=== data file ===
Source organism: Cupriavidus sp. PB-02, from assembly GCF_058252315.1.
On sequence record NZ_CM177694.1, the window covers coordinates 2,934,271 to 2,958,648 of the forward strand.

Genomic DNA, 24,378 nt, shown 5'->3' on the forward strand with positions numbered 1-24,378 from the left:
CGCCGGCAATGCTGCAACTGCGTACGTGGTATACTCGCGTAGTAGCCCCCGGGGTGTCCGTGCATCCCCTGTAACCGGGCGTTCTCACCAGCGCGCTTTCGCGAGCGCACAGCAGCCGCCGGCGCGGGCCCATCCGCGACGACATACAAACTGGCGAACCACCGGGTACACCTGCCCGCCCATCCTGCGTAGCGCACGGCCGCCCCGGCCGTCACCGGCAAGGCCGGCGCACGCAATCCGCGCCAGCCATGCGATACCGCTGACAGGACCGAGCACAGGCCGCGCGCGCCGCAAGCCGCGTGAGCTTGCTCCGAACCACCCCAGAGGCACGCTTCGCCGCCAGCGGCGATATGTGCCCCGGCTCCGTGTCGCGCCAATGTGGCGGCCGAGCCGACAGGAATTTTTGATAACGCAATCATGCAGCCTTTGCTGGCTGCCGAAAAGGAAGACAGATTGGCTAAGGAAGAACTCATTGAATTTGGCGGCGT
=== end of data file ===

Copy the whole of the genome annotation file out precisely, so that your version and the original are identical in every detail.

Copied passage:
Source organism: Cupriavidus sp. PB-02, from assembly GCF_058252315.1.
On sequence record NZ_CM177694.1, the window covers coordinates 2,934,271 to 2,958,648 of the forward strand.

Genomic DNA, 24,378 nt, shown 5'->3' on the forward strand with positions numbered 1-24,378 from the left:
CGCCGGCAATGCTGCAACTGCGTACGTGGTATACTCGCGTAGTAGCCCCCGGGGTGTCCGTGCATCCCCTGTAACCGGGCGTTCTCACCAGCGCGCTTTCGCGAGCGCACAGCAGCCGCCGGCGCGGGCCCATCCGCGACGACATACAAACTGGCGAACCACCGGGTACACCTGCCCGCCCATCCTGCGTAGCGCACGGCCGCCCCGGCCGTCACCGGCAAGGCCGGCGCACGCAATCCGCGCCAGCCATGCGATACCGCTGACAGGACCGAGCACAGGCCGCGCGCGCCGCAAGCCGCGTGAGCTTGCTCCGAACCACCCCAGAGGCACGCTTCGCCGCCAGCGGCGATATGTGCCCCGGCTCCGTGTCGCGCCAATGTGGCGGCCGAGCCGACAGGAATTTTTGATAACGCAATCATGCAGCCTTTGCTGGCTGCCGAAAAGGAAGACAGATTGGCTAAGGAAGAACTCATTGAATTTGGCGGCGT